Tag Archives: carnage

Killing Shias is not jihad – stop this carnage

Posted by Raza Rumi

This is an old article – When the state kills – authored by Pakistan’s eminent intellectual Khaled Ahmed. It remains relevant for what is happening today – the carnage in Karachi and targetted killing of the Shia minority is a cause for concern for  Pakistanis who want the country to become a plural, tolerant and progressive society for all its citizens irrespective of their faith, caste or creed.

PTH strongly condemns the Karachi incidents and will continue to raise voice against extremism and sectarianism.

Leader of the anti-Shia religious party Sipah Sahaba, Maulana Azam Tariq, has been released after being honourably acquitted of all charges of terrorism. He was picked up after he went and met Maulana Akram Awan in Chakwal earlier in the year after the latter had threatened to overthrow General Musharraf and impose Shariat on Islamabad. Maulana Tariq had thereafter announced that his party will also forcibly impose principles of Sharia in selected cities of the country. While he was in jail facing trial, his party had warned the government of dire consequences. In the interim, there was a spate of shia killings in Karachi, mainly targeting doctors and other prominent personalities. Workers of Sipah Sahaba had started offering arrests to pressure the government into releasing their leader. Continue reading


Filed under Pakistan

The Muffled Rage

PTH author Kashkin wrote this article in October 2007. He believes that it is valid even today and “holds true the message” and “how we portray ourselves as a nation and society”. Hope the readers would enjoy this piece. Raza Rumi (ed.)


There we go again- the arrival of Benazir Bhutto after 8 years of her self-imposed exile, (the exile which meant that all her family with her, no dependency on anything, and enough money in millions, enough homes, etc- if this is exile, then what it means to be in your own homeland, only she can imagine!!!!!), numerous statements from herself on media repeatedly how poorly she had been treated in the past, her concerns on her safety, voicing opinions based on her discussions with the Western governments, displaying sense of arrogance and falsely created euphoria of how things will change when she gets in the government and so forth. This was the day she had been waiting for a long time!!!!

So what happened?

Thousands of people gathered from all parts of Pakistan in a procession to welcome her on these streets of Karachi, to hear these sentimental and vociferous speeches by her and her cronies. The words from those years of isolation and exile to fulfill the expectations of the nation on these streets of Karachi. What a joke!!!!

And then comes the explosions. The carnage.

25, 30. 45. 75, and the count keeps getting higher and higher for the dead and injured. The whole machinery – media with its apparatus, the voices in anger against the government, the people behind these attacks “debate” kicks into action. Nothing new, we are used to seeing this patterns.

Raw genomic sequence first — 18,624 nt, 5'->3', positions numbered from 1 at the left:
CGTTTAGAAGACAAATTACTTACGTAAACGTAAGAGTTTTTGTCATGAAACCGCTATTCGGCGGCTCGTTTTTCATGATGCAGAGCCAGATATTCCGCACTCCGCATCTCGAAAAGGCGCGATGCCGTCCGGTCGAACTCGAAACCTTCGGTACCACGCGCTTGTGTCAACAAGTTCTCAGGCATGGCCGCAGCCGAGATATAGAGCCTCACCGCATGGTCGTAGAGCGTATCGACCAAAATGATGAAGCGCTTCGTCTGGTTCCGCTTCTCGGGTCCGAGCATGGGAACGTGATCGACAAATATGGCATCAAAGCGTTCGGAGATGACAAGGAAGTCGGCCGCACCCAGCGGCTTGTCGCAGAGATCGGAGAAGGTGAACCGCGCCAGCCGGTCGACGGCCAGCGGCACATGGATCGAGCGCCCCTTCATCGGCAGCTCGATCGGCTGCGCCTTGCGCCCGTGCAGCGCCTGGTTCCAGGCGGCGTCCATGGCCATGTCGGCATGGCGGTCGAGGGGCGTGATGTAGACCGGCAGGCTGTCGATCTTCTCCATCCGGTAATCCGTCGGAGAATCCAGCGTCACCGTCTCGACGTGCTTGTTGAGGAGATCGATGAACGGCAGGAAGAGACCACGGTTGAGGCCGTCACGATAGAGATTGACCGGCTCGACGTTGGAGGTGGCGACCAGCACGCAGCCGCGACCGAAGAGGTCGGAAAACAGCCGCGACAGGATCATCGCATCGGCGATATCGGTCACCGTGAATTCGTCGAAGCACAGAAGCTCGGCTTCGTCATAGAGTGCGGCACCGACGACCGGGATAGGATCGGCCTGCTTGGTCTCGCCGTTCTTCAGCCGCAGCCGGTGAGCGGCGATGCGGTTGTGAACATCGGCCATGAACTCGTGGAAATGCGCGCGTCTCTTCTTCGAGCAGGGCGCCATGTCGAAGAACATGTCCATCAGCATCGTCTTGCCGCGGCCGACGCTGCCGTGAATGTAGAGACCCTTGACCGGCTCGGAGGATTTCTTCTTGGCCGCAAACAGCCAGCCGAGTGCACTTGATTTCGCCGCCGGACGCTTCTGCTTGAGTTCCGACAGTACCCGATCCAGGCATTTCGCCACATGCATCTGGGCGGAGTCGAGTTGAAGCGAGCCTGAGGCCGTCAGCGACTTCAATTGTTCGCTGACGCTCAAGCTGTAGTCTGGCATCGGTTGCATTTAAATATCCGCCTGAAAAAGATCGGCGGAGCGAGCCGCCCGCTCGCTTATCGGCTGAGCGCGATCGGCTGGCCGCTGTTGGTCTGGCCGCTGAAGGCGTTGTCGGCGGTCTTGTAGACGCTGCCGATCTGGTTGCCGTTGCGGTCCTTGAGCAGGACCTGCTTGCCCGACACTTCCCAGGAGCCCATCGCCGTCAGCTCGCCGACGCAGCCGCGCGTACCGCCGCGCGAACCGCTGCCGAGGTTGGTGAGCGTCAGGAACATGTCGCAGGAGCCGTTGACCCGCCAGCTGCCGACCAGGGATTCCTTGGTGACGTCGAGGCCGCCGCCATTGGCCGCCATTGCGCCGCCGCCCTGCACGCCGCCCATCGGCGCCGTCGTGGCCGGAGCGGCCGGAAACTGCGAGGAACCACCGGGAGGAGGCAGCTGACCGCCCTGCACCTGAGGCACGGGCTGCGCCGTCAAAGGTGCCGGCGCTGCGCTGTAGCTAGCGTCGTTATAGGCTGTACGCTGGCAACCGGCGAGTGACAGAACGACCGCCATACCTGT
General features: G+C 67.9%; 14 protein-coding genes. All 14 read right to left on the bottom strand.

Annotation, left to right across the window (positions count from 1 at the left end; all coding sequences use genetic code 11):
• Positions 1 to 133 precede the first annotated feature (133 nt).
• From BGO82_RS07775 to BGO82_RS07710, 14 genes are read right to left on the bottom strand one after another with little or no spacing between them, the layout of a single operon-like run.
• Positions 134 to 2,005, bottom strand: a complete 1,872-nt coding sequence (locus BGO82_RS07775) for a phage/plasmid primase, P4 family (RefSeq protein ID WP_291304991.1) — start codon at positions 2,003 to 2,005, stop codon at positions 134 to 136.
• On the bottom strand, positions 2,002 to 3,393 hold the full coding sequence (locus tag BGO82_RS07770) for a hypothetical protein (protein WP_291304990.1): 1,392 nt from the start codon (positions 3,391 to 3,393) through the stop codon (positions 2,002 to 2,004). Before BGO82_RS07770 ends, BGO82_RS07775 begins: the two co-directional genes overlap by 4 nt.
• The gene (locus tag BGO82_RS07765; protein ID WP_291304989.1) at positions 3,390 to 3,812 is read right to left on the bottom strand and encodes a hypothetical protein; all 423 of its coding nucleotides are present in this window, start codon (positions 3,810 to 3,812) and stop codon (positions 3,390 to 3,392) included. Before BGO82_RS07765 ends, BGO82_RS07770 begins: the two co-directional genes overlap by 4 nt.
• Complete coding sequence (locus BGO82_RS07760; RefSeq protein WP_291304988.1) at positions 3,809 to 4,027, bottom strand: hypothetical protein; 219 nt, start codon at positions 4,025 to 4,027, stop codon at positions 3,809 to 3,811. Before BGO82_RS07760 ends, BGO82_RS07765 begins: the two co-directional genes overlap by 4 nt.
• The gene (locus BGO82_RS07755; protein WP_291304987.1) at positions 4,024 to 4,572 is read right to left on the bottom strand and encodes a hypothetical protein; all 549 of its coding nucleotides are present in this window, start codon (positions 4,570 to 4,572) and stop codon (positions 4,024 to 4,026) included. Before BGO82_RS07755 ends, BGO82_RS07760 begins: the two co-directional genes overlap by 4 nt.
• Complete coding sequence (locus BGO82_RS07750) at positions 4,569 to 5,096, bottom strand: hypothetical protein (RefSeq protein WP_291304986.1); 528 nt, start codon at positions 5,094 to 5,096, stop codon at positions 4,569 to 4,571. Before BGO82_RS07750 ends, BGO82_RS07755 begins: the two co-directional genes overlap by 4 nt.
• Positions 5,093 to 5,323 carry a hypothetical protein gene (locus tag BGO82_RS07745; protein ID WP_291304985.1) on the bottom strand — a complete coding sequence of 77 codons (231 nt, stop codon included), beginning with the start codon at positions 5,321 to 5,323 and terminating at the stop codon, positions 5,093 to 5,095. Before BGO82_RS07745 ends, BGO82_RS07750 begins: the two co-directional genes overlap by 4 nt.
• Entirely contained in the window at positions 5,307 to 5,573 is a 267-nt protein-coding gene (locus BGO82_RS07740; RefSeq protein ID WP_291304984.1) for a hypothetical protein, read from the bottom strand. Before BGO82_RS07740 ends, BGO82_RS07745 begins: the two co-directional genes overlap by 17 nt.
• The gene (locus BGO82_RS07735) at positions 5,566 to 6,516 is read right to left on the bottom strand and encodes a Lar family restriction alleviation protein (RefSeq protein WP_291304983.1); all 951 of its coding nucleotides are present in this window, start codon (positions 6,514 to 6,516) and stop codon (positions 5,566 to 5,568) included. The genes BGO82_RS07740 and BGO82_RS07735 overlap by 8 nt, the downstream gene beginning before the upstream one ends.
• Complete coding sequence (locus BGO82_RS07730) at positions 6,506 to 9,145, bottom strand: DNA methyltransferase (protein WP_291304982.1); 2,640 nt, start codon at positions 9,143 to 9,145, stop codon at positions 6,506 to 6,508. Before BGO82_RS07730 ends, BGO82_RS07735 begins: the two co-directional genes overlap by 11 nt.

Then comes the promise of investigation and lesson learnt drill from the government and all the other party leaders- the usual routine – we will do this and we will do that? Great what happened to the investigation to cover off 12th May incidence, what happened to the investigation on incidences in Peshawar couple of weeks ago? What happened to the red-mosque investigation? What happened to the investigations of the investigation – the accountability of our leaders- past and present. This is not the question they would like us to ask.

The perceived consensus amongst the government is to forget all previous investigations and focus on the current crisis. I guess they will let Supreme Court to initiate this when they have nothing else to do – to keep them occupied and busy for the next couple of months!!! Continue reading

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HRCP report on the Karachi carnage of May 12

HRCP’s report on May 12, 2007 violence in Karachi

The aftermath of the events of May 12 has been filled with recrimination and bitterness. There were mutually conflicting claims about responsibility and culpability, and attempts at initiating processes of legal and political accountability. This report does not presume to pre-empt or anticipate the outcomes of the processes of accountability that have been initiated in the courts and elsewhere. Its aim is more limited. It attempts to create a record based on newspaper reports, testimonies and accounts provided by eyewitnesses and affidavits relating to the events in Karachi on May 12. Much of the material used in this report is already in the public domain. In the politically charged atmosphere that prevailed in the city, facts became contested almost as soon as they were first reported.

The report makes some useful recommendations as a way forward: Continue reading

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Filed under human rights, Karachi, Law, lawyers movement, Media, Pakistan, Politics, Society